“I have had the opportunity to attend different international workshops, which has enabled me improve my knowledge in electronics and instrumentation,” Bett says.
In the electronics lab where he works, they design, fabricate, develop and program electronic circuits. He also does a lot of instrumentation and implements some of the department’s projects to provide solutions in domestic and industrial applications.
Disappointingly, the following year, the government banned the use of drones in Kenya, which was a major setback to the CIP project, as they were assembling a commercial drone for use in the venture.
They opted to do it in Tanzania, where they applied for flight permits to collect data from some farms in their study, after which they would travel back to Kenya to process the data.
Despite the challenge posed by the ban, Bett continued to fine-tune his drone, and came up with one that is powered by rechargeable batteries, has a range of 200 metres height, weighs 2.5kg and can carry a standard camera with special sensors.
To test its performance, the drone was used to gather valuable data on potato growing in Tanzania.
The researchers say the octocopter has identified 14 varieties of sweet potatoes in fields in Mwanza, Tanzania through remote sensing. They hailed this innovation in data collection as “revolutionary”, saying it costs less, provides more information and allows scientists to analyse large-scale projects without the use of satellites.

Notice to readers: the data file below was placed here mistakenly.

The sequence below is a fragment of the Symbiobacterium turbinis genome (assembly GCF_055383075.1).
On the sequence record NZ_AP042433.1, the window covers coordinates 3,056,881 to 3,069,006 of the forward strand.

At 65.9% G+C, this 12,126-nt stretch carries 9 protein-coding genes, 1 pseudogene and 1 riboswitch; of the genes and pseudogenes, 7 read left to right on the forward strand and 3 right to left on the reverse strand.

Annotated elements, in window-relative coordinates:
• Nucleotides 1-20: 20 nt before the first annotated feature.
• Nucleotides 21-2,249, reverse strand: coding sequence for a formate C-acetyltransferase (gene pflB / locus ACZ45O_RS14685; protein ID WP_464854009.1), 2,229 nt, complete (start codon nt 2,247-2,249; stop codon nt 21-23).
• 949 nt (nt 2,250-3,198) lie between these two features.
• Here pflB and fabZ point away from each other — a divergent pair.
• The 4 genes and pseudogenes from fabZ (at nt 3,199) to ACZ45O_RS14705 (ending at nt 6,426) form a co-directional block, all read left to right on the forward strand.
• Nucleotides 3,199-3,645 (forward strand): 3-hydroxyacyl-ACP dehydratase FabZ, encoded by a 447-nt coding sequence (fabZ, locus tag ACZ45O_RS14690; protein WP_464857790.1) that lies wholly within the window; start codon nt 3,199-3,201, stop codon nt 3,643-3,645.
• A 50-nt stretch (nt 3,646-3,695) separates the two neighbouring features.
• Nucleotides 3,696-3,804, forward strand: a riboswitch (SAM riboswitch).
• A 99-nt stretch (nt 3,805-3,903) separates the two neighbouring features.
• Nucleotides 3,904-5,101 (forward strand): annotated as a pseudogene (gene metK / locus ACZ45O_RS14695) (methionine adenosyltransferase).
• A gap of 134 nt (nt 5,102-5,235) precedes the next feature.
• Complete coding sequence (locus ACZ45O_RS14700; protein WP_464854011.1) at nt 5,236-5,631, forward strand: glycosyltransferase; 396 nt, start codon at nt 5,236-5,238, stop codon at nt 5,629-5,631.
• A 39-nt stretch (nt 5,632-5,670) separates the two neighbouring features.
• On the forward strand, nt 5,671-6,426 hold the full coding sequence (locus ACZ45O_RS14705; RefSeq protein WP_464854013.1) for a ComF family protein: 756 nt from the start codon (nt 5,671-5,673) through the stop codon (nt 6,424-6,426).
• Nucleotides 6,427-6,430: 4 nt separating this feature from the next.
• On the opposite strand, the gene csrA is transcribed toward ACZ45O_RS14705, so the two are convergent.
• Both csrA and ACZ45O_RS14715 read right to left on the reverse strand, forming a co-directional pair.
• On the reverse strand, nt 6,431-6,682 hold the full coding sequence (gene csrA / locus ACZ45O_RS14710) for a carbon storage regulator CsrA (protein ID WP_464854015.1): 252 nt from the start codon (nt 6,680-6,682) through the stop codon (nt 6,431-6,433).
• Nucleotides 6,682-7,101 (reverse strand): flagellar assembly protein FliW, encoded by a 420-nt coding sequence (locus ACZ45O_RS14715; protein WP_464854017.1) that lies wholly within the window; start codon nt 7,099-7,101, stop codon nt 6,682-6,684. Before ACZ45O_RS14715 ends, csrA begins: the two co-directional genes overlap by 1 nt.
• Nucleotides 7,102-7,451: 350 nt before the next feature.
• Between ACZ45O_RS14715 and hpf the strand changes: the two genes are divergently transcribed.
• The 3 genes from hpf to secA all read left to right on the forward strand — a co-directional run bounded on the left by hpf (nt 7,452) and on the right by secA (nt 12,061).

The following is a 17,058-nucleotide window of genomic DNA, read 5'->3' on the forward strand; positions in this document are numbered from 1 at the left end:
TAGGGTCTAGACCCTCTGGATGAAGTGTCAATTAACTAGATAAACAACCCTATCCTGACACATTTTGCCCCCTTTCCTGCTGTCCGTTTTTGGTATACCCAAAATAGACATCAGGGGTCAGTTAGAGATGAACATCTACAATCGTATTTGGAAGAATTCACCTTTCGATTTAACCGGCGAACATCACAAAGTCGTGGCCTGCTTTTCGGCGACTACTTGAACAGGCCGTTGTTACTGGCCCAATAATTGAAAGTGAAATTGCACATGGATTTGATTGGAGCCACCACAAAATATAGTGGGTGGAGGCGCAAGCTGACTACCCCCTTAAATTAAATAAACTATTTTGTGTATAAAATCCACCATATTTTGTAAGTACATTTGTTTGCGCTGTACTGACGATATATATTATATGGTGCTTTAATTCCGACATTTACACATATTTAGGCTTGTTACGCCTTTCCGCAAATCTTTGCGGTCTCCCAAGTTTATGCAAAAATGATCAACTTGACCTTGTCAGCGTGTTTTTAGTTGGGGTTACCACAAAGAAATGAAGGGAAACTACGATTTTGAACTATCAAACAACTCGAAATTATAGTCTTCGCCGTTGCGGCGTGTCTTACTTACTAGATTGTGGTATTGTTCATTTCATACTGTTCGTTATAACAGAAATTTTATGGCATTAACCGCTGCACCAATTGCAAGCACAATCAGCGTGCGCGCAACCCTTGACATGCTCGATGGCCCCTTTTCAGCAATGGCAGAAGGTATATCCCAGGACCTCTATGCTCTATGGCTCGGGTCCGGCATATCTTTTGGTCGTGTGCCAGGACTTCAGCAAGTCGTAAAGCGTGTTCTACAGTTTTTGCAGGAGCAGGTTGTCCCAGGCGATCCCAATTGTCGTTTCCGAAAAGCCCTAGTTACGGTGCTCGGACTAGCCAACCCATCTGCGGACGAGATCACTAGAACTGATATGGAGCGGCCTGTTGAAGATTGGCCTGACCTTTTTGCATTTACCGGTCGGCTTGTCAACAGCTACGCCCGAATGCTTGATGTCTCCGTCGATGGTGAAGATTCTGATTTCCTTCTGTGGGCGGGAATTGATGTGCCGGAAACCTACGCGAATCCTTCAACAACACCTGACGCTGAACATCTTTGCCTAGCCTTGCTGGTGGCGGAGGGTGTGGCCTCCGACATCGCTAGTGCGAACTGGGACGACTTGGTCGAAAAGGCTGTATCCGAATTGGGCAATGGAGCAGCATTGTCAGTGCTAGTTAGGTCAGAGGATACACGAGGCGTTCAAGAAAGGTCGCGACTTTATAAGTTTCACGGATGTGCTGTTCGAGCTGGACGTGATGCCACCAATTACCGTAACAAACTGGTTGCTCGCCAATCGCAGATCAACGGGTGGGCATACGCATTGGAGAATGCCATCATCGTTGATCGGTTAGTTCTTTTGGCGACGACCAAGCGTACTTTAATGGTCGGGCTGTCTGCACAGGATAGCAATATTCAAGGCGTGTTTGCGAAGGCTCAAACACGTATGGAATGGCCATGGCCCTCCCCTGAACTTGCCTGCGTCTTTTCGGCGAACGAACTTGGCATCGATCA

Touring a museum in Lima, Peru during the drone training at CIP in 2015.
“I have mostly used the drones I’ve built in agriculture for monitoring purposes. It is possible to monitor plants over the growing period and come up with solutions to help farmers in making decisions and improving crop production,” he explains, adding, “My inspiration and dream is to have our own products made in Kenya.
I love to build stuff and to have made a drone to completion is my satisfaction. It is much better to build your own drone, which would cost a quarter the price of buying a new one – for $6,000 (Sh604,440). Also, because of their different applications, this allows for customisation to adapt to the diverse operations.”
Some of the challenges Bett faces include delays in shipping the parts, which have to be imported. Buying from abroad also attracts tax, increasing the cost of making the drone twofold. Because of this, he is finding it difficult to compete with established firms that ship in complete packages.
For his future plans, the innovator says that together with the group he is working with, one of the goals is to establish a community of practice for drones. This will enable the sharing of expertise and experience. For those who are not able to afford drones, they are looking at providing services for hire.
On top of that, they are considering setting up a service centre, for instance to repair a drone that has crashed. “Drones are expensive pieces of equipment, and a centre to repair and service them would be very useful,” he says